Rules of the House
House Practice: Select Committees
U.S. House of Representatives
A Guide to the Rules, Precedents, and Procedures of the House
115th Congress, 1st Session
§ 12. Select Committees
Select (or special) committees were used extensively by the House during the early Congresses. In the Jeffersonian era, it was common practice to refer each proposal to a select committee created to draft the appropriate legislative language for the measure. Manual Sec. 401. By the Third Congress, 350 select committees had been named. However, as standing committees came to be recognized as the most appropriate forum for the development of legislation, the use of select committees declined steadily. By the 23d Congress, the number of select committees had been reduced to 35. By the 106th Congress, only the Permanent Select Committee on Intelligence remained. Clause 11 of rule X. A select committee identified as permanent is reconstituted in each Congress upon adoption of the rules of the House. Select committees have been established with oversight jurisdiction only (for example, the Select Committee on Energy Independence and Global Warming).
In the modern era, select committees are created primarily to investigate conditions or events. As pointed out elsewhere, all committee investigations must be undertaken in furtherance of a constitutionally assigned function of Congress. Deschler Ch 15 Sec. 1; see Sec. 10, supra.
Select committees have also been created to study and report on matters with a view toward legislative action. Most select committees of this type lacked authority to report legislation. Instead, they were directed to assess the adequacy of existing laws and, if necessary, to make legislative recommendations. However, several select committees have been empowered to report legislation directly to the House. Deschler Ch 17 Sec. 6. For example, the Select Committee on Homeland Security was required to report to the House its recommendations on a bill establishing a Department of Homeland Security. In making its recommendation, the select committee was required to take into consideration recommendations by each committee to which such bill was initially referred. 107-2, H. Res. 449, June 19, 2002, p 10722. In the 108th Congress, the House established a successor to the Select Committee on Homeland Security, granting it jurisdiction over matters relating to the Homeland Security Act of 2002 (the law enacted on the recommendation of the predecessor select committee). For further discussion on the establishment of select committees, see Guidelines for the Establishment of Select Committees, Committee on Rules, 98-1, February, 1983.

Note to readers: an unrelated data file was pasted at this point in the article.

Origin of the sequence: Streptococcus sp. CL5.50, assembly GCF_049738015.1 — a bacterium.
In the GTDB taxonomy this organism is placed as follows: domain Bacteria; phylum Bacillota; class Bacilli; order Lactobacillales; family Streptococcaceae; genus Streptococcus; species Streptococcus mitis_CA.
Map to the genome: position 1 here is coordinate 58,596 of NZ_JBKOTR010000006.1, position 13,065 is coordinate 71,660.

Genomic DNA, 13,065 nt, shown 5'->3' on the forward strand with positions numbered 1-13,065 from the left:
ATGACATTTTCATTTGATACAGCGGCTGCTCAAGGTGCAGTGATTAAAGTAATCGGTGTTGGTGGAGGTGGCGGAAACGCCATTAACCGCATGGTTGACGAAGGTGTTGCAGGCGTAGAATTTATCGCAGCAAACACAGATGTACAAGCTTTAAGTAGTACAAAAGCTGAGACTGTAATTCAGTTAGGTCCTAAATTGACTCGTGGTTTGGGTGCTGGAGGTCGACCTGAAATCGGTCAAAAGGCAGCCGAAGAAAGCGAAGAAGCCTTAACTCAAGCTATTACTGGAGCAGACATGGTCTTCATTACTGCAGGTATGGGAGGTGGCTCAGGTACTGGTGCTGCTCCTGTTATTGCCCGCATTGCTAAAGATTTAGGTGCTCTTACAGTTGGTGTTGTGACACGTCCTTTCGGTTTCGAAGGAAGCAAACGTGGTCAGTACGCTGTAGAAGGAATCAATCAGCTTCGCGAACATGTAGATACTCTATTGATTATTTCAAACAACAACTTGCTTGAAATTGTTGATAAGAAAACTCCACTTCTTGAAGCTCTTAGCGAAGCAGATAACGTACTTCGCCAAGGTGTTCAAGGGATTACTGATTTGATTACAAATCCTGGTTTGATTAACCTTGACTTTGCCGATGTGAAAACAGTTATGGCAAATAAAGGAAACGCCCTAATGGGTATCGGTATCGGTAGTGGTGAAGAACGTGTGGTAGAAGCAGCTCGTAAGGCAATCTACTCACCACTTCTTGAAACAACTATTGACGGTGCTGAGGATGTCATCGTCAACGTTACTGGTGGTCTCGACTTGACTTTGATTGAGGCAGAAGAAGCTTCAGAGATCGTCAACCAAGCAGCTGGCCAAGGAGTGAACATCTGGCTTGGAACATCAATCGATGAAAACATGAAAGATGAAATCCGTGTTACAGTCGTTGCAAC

Finally, select committees have been created to supervise certain routine housekeeping functions; for example, the Select Committee on the House Beauty Shop (95-1, H. Res. 1000), the Select Committee on the House Recording Studio (Pub. L. No. 84-624), the Select Committee on the House Restaurant (95-1, H. Res. 472), and the Select Committee to Regulate Parking on the House Side of the Capitol (95-1, H. Res. 282).
House Practice, A Guide to the Rules, Precedents, and Procedures of the House of Representatives (Washington, DC: GPO, 2017), pp. 261-262.
Select Committees from House Practice – A Guide to the Rules, Precedents, and Procedures of the House (115th Congress) 2017
See also: Chapter 11. § 14. Joint Committees from House Practice – A Guide to the Rules, Precedents, and Procedures of the House (115th Congress) 2017